PORT ANGELES — A recent study, with its roots going back to 2004, has showed promising news that Elwha River steelhead trapped for a century miles from the Strait of Juan de Fuca by the Elwha River dams have managed to maintain their natural genetic diversity during that time and are able to return to their old natural cycle of returning to the sea.
The study was conducted by National Oceanic and Atmospheric Administration scientists. It was published in the journal Genes in January as part of a special issue on salmon and steelhead genetics.
Agencies involved in the study include NOAA, the National Park Service, the Lower Elwha Klallam Tribe, Washington State University and Trout Unlimited.
Biologist and research scientist Krista Nichols said the origins of the study go back to 2004, when scientists began collecting genetic data on the Elwha River steelhead in anticipation of the dams being removed. The Elwha Dam was removed in 2012 and the Glines Canyon Dam was removed in 2014.
The study is continued good news for the return of the Elwha River steelhead fishery. In snorkel surveys during the summer of 2019, scientists found encouraging signs about the rebound of the summer steelhead, with an estimated 920 fish returning up the river.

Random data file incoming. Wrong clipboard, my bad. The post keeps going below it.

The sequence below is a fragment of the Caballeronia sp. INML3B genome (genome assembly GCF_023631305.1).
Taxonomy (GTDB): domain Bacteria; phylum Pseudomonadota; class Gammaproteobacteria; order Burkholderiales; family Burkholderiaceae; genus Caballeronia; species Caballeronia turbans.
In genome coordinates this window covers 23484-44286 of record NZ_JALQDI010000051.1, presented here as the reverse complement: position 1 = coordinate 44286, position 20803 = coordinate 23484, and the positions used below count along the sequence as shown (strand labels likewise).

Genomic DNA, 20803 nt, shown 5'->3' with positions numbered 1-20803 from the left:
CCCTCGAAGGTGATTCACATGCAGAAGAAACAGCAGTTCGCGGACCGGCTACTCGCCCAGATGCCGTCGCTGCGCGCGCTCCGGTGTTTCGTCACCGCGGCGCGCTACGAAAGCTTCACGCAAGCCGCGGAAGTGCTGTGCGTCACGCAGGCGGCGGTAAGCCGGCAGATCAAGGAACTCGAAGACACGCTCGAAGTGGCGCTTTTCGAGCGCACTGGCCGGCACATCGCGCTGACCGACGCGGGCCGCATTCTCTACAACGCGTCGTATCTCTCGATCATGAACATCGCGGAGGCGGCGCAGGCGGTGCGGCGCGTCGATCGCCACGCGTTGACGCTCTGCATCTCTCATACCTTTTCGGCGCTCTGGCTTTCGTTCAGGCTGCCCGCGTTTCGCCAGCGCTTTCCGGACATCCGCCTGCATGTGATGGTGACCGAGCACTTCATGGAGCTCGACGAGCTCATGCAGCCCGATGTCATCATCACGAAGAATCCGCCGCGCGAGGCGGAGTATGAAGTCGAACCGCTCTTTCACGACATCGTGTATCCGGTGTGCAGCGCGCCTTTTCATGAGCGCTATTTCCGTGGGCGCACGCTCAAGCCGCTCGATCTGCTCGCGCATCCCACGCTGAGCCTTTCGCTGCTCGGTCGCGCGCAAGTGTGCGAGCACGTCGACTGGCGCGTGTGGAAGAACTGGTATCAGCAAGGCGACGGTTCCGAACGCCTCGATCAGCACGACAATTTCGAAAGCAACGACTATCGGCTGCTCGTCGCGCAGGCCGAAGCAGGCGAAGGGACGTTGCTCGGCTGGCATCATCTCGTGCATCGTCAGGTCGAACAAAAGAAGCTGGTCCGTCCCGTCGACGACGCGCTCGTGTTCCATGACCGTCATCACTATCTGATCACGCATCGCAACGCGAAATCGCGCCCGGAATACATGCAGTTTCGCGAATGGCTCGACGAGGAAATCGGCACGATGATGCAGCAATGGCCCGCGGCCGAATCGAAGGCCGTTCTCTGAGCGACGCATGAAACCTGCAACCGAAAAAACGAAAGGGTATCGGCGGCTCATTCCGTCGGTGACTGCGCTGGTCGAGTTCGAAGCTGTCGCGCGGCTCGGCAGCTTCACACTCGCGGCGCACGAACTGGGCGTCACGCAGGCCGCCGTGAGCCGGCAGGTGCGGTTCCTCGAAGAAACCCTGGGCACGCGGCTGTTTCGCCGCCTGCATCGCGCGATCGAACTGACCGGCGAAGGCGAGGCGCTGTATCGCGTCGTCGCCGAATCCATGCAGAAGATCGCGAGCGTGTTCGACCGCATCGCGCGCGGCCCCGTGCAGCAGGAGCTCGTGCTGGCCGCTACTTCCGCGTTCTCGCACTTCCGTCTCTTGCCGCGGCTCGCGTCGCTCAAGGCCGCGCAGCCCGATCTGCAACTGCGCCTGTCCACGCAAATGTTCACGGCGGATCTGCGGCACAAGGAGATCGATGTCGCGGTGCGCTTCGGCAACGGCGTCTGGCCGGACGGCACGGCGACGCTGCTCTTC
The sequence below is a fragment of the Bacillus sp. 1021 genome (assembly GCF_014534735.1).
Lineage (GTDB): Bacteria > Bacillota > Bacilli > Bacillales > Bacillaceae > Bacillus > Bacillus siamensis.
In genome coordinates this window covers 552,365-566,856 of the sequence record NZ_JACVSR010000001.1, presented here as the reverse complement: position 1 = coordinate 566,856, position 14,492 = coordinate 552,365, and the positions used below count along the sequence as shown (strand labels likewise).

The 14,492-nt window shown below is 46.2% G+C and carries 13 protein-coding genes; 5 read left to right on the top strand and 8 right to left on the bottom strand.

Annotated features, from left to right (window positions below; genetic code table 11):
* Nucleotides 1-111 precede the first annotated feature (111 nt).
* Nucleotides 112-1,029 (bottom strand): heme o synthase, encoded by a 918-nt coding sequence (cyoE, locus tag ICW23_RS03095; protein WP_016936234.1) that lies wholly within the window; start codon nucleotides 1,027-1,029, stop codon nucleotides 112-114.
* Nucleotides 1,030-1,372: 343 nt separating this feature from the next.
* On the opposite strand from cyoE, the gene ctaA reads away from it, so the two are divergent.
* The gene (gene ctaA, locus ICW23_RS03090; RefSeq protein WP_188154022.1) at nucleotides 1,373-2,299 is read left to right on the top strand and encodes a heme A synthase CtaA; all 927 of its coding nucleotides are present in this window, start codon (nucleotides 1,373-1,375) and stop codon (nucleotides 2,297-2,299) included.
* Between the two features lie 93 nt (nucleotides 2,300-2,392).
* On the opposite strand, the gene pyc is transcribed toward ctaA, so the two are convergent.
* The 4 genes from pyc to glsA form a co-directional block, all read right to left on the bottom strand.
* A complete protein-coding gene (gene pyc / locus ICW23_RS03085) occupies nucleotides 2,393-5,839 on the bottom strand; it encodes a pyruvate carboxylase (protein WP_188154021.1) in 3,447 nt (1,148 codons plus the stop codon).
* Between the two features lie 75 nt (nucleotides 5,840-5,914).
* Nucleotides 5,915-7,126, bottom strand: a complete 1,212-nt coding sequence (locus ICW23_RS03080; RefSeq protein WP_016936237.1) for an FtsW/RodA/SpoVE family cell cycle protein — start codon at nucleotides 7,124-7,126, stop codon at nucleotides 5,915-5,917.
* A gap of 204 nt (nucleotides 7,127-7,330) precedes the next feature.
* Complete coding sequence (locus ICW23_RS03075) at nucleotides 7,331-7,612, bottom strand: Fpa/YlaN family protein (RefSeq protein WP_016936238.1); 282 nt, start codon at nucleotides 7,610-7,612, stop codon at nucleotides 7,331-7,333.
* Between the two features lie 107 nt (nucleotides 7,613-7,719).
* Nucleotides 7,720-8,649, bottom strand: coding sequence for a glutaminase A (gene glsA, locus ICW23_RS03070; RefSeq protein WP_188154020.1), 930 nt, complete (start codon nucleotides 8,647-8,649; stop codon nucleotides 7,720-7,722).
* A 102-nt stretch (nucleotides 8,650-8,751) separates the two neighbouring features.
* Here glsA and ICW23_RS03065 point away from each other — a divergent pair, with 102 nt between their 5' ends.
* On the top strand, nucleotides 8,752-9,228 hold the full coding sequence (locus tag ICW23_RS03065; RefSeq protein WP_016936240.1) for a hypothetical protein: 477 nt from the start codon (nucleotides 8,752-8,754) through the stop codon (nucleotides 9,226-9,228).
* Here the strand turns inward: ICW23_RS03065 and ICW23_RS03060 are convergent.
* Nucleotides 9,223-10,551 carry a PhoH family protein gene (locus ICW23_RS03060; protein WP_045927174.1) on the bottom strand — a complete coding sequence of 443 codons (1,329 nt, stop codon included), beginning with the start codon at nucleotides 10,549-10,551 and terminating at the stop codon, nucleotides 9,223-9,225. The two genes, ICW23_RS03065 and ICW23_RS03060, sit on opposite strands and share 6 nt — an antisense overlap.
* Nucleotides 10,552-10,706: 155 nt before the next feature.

Scientists speculated that some of the returning steelhead were coming from rainbow trout ancestors trapped above the dams. This study helps confirm that.
The steelhead trapped up the river by the dams became landlocked rainbow trout, basically the same species as steelhead, but without the lifecycle in saltwater.
“[Scientists] examined samples from before and after the two major dams were removed about 10 years ago. The study suggests that those blocked from the ocean by dams retained the genetic diversity needed to resume their ocean-going migrations when the dams came out,” according to a NOAA press release on the study.
Scientists said the study highlighted steelhead/rainbow trout’s amazing ability to adapt to different conditions. When the steelhead were trapped behind the dams, they were able to adapt to a rainbow trout lifecycle. With the path clear to the Strait of Juan de Fuca, they’re able to adapt to a freshwater/saltwater lifecycle despite being blocked from returning to the sea for 100 years.
“It wasn’t a huge stretch for them to return to rainbow trout,” said Nichols.
“The genetic diversity harbored behind the dams suggests that diversity was important for their natural resilience, or their ability to adapt to changes such as dam building or removal,” said Alexandra Fraik, a doctoral student at Washington State University. Fraik did the work as a National Science Foundation graduate research internship program fellow with NOAA.
“Additionally, we see recolonization of steelhead that appear to descend from populations that were both below and behind the Elwha River dams rapidly following dam removal,” Fraik said.
Nichols said the study shows there are distinct groups below, in between and above the dams and that steelhead have ancestries from a number of the distinct genetic groups after the dams are removed.
To view the study, people can go online at www.tinyurl.com/34hat5qu.